THIS was the summer that seasoned England cricket supporters had been dreading. The arrival of another Ashes series – and a highly accomplished New Zealand side before them – could not have come at a worse time. Alastair Cook’s men had succumbed to a miserable defeat against a mediocre West Indies team, with the botched dismissal of coach Peter Moores reducing the England and Wales Cricket Board to laughing stock status.
Then there was the Pietersen Problem – the decision to effectively ban the supremely gifted but apparently troublesome batsman risked becoming an open wound.
What a difference a couple of days make. The performances of Yorkshire’s Joe Root, the resurgent form of captain Cook and, more than anything, the emergence of all-rounder Ben Stokes have brought the feelgood factor back.
Heartening too was the fact that the start of what looks set to be an exciting new chapter in English cricket was witnessed by a vocal crowd of 20,000 on the final day at Lord’s. A sizeable number were children and teenagers who had been let in for free and responded by cheering their new heroes to the rafters – showing there is a genuine appetite for the exciting brand of cricket that this new generation are eager to serve up.
But that’s where the good news ends, because sadly they were the only youngsters being inspired by the spectacle. Where once millions of cricket-mad children were glued to their TV sets in 1981 as Ian Botham hammered the Australian attack to all parts of Headingley, the only ones who got to witness Ben Stokes’ swashbuckling heroics were those who lived close enough to the ground to take advantage of the “Dad and lad for £20” ticket offer.
Even if the national team’s upturn in fortunes continues over the next five days in Leeds and on into an Ashes summer, it will mask a far deeper malaise.
Ten years ago, the Chance to Shine charity was launched. The brainchild of Mervyn King, then Governor of the Bank of England, and bat manufacturer Duncan Fearnley, its raison d’etre was to reverse the decline in cricket in state schools. But for all their good work, hitting tennis balls off cones is no substitute for being able to watch Ben Stokes pull and drive his way to a match-winning century. The complete absence of live cricket on terrestrial television means youngsters are being denied the opportunity to get inspired.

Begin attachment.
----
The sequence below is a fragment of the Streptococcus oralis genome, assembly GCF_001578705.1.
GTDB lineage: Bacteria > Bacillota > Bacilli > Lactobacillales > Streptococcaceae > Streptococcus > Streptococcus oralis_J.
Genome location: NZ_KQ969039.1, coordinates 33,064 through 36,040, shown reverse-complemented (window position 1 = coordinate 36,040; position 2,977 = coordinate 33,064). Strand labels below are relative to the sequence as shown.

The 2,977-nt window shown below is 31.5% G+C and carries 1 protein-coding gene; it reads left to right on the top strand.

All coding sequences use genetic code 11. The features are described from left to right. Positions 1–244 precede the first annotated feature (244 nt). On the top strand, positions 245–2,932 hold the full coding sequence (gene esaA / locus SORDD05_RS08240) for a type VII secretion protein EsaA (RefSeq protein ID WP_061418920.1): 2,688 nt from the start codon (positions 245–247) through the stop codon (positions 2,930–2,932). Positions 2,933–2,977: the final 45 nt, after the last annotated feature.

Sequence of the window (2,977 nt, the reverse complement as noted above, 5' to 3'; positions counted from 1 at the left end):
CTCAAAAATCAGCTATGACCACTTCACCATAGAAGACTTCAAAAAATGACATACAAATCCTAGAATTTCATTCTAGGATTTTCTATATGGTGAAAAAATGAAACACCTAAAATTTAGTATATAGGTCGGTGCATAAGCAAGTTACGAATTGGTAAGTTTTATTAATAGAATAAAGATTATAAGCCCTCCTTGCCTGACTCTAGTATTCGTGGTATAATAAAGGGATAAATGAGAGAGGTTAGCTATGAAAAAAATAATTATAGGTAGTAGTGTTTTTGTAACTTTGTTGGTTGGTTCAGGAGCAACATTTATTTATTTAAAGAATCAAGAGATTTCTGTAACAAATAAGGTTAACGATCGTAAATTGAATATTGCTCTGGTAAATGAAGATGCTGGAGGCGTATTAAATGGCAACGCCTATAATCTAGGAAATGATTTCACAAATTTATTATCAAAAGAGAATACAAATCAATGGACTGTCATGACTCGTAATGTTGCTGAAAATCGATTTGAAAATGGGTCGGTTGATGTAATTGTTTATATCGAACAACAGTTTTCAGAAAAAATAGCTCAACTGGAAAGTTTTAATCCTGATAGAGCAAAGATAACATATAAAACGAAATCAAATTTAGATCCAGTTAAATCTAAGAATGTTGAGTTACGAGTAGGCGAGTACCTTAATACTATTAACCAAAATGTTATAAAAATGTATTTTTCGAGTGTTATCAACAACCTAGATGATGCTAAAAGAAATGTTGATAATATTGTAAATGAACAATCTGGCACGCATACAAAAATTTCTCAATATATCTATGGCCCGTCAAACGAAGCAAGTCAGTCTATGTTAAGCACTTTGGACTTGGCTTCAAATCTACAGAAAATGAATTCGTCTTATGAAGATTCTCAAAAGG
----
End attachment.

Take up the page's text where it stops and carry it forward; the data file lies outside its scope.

It was with bitter irony that England’s home Tests switched from Channel 4 to Sky following one of the greatest series in living memory. The 2005 Ashes, which saw the Michael Vaughan-skippered England side wrest back the urn for the first time in nearly two decades, was hailed at the time as a watershed moment for the sport in this country.
It should have been the catalyst for a revival. But it hasn’t worked out that way. The switch to Sky may net the ECB an estimated £280m over four years, but it is draining the lifeblood from the sport.
Figures released at the end of last year showed that the numbers playing at recreational level have fallen. The advent of Twenty20 was meant to reverse the decline, but the average number of spectators per game fell after the ECB relaunched the domestic T20 competition, which also happens to be on Sky.
Anecdotal evidence is just as damning. Before getting married and having children, weekends would find me turning out for a local club in Yorkshire’s Wetherby League. We had two competitive teams and a decent number of youngsters coming through the ranks.
I bumped into one of my former team mates the other day. He told me that the club is no more, having been forced to merge with another side some five miles away. “We just couldn’t get the numbers,” he said with an air of weary resignation. “We had no choice.”
Where once local clubs were turning out at least two, sometimes three or four, sides at weekends, these days many struggle to muster a first XI. Their once thriving youth teams are now non-existent, while mergers are sought at an alarming rate just to ensure survival.
For all the money that the ECB is pumping into the game as a result of the Sky millions, it cannot ever hope to make up for the absence of the game from 70 per cent of the nation’s screens.
That is not to say that Sky’s coverage has been found wanting. Far from it. Cricket lovers get far more insight than they ever did in the days of the BBC’s fusty, one-dimensional stewardship, but the chance of your average 11-year-old stumbling across a game and getting hooked are slimmer than ever. Factor in the competing attractions of games consoles and it’s no wonder grassroots numbers are in freefall.
In Australia, their Twenty20 competition – the Big Bash League – is on free-to-air television and draws huge audiences at home and in the grounds. The next generation is starting a lifelong love affair with the game.
In England, the ECB’s new deal with Sky means there will be no live cricket on terrestrial TV for at least four years. That cannot be good for the sport’s future.